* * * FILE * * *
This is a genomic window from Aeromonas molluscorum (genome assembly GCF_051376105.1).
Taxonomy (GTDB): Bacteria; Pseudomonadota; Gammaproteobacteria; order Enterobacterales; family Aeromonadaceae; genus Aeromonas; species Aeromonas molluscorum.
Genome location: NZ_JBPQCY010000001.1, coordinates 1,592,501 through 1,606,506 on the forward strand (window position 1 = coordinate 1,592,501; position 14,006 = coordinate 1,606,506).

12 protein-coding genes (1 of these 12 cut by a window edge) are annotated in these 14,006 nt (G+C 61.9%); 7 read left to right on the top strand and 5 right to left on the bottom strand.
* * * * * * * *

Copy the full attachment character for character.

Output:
This is a genomic window from Aeromonas molluscorum (genome assembly GCF_051376105.1).
Taxonomy (GTDB): Bacteria; Pseudomonadota; Gammaproteobacteria; order Enterobacterales; family Aeromonadaceae; genus Aeromonas; species Aeromonas molluscorum.
Genome location: NZ_JBPQCY010000001.1, coordinates 1,592,501 through 1,606,506 on the forward strand (window position 1 = coordinate 1,592,501; position 14,006 = coordinate 1,606,506).

12 protein-coding genes (1 of these 12 cut by a window edge) are annotated in these 14,006 nt (G+C 61.9%); 7 read left to right on the top strand and 5 right to left on the bottom strand.